This is a post about pumpkin and kale. If you like those things, read on. If not, go paint your dog’s nails.
This past weekend I Megabussed my booty to Chicago to visit my lovely friend Jennifah. Between city-galavanting and havoc-wreaking we decided to experiment a bit in the kitch (cuz, really, what else would I want to do?). The product of our labor was a pumpkin soup made using the freshly roasted pumpkin purée which Jen had in her fridge. When I said that I’ve mainly (exclusively) been using canned pumpkin this fall Jen inhaled sharply and responded that she was disappointed in me. According to the the Pumpkin Queen it’s a) tastier b) more cost-effective c) justwaybetterallaround to roast your own pumpkin. Aight, aight, I said, lesson learned. I guess I’ll have to get my canned food fix from Canned Beanz with Balls.
Despite using the fresh pumpkin puree (in all its glory) that particular soup was a flop (the featured flavors included cinnamon, orange, and raw onion). Don’t think that this stopped me from eating multiple bowls of it for dinner and again as a midnight snack. Don’t even.
I spent much of the bus ride back to Madison thinking about what I would do with the three large pumpkins sitting in my own kitchen. (My life is compelling, I know.) When I walked in the door, however, I was not only sidetracked from pumpkin but completely CAN’T STOP USING CAPS LOCK THRILLED to find waiting on our kitchen table a gigantic tub packed to the brim with kale. Our friend Isaac works at the student farm on campus and happened to have a lot of extra curly greens at the end of the season. Because he is the best human on planet earth (and knows that this household devours kale faster than chocolate) he dropped it off on Saturday. THANKS, ISAAC!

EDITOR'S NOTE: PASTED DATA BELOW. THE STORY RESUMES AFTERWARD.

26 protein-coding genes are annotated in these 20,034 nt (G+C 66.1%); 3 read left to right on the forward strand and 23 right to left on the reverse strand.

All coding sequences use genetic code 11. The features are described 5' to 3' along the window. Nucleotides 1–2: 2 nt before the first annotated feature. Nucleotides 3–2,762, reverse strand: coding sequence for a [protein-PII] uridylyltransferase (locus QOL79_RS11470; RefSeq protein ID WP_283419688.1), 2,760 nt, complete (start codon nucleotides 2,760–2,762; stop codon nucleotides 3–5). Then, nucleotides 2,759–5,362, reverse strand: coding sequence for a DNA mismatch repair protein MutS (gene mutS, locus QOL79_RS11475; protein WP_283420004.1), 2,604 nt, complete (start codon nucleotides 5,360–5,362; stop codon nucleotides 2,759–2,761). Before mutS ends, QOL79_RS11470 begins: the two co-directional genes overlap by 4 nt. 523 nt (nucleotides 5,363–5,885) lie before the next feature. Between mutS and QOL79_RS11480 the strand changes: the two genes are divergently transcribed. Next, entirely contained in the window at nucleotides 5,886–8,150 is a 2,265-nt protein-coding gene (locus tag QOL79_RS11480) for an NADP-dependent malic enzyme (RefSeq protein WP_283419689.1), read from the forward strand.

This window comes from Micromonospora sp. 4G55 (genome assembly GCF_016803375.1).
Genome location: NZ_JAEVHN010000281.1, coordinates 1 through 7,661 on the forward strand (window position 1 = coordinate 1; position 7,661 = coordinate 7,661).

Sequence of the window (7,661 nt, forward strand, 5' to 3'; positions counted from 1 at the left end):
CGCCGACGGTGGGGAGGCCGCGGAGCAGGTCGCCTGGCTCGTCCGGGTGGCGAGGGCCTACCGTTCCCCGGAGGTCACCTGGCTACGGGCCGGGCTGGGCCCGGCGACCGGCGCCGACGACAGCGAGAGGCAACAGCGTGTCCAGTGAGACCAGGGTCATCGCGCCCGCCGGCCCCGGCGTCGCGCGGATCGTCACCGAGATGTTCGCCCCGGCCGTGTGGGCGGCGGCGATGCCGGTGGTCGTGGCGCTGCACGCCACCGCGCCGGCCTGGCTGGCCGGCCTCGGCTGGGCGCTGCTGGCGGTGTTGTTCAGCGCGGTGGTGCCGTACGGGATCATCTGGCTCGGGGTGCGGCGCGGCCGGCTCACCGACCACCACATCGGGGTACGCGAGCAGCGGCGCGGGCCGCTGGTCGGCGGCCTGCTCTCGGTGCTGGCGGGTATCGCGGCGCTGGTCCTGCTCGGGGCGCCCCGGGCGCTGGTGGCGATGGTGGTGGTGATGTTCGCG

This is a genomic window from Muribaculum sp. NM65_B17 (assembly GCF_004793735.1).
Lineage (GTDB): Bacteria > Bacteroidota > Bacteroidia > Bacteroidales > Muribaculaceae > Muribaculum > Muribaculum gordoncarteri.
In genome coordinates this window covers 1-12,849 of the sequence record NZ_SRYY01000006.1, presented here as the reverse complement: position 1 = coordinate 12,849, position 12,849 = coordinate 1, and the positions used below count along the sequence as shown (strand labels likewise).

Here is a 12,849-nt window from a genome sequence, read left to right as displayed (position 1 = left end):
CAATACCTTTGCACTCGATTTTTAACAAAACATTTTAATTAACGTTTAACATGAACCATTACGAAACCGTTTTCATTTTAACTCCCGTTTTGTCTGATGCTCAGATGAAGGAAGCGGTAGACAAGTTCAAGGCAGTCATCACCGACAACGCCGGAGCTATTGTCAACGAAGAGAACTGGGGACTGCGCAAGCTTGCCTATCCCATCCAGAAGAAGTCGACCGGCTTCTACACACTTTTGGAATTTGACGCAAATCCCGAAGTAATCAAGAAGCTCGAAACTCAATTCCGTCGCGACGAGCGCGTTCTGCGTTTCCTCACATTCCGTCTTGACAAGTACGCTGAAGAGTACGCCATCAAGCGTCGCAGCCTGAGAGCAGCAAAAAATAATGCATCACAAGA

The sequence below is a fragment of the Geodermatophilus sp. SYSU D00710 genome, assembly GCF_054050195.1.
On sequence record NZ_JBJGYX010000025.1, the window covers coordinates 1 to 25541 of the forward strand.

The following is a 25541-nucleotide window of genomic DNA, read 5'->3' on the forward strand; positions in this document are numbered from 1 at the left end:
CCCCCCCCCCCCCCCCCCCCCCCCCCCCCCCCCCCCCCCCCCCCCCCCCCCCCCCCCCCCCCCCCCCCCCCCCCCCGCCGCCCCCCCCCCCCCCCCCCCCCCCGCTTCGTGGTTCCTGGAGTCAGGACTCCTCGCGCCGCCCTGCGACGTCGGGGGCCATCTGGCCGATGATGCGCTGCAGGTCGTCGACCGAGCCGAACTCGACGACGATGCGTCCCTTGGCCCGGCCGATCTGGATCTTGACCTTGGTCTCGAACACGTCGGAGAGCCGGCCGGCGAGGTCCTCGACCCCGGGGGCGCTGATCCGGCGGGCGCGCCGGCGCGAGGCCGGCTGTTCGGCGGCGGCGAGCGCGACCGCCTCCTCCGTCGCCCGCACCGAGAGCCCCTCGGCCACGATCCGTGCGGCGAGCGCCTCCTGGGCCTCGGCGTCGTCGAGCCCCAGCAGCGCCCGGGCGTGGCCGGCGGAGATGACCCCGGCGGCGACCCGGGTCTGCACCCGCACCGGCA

Okay, so…let the games begin?
Because I am a kale fiend/nerd and always want to pass on some good old fashioned kale lovin’ to others, I’m going to try and feature as many kale recipes as possible before I inevitably reach the bottom of the barrel. For now, I have two delicious and very easy recipes worth incorporating into your late fall repertoire. The pumpkin soup is especially great. I just ate two bowls of it and really feel warmed through and through. The Pumpkin Soup That Almost Was, right Jen?
Simple Sautéed Kale with Garlic
Simplest kale recipe in the book.
Simply heat a skillet over medium heat and add the olive oil and the garlic. Cook 2-3 minutes until it begins to sizzle, then add the greens. Sauté 4-5 minutes or until the greens just begin to wilt. Kale maintains more of its amazing nutritional value if it’s not cooked at too high of a heat for too long. Sprinkle with salt and enjoy it on the side.
Recipe numero dos:
Curried Pumpkin Lentil Soup with Kale
Makes 7-8 cups
1. Heat a large pot over a medium flame and add the olive oil and minced garlic. Sauté a couple minutes until it is lightly browned. Add the pumpkin puree, vegetable stock, water, crushed tomato, lentils, lemon juice, and spices.
2. Reduce heat to medium-low and allow to simmer 30-45 minutes, stirring occasionally. You may need to add a bit extra water if it looks like it is getting very thick (like applesauce or denser) or starts to burn. Once the lentils are cooked, add the kale and cook an additional 5-7 minutes.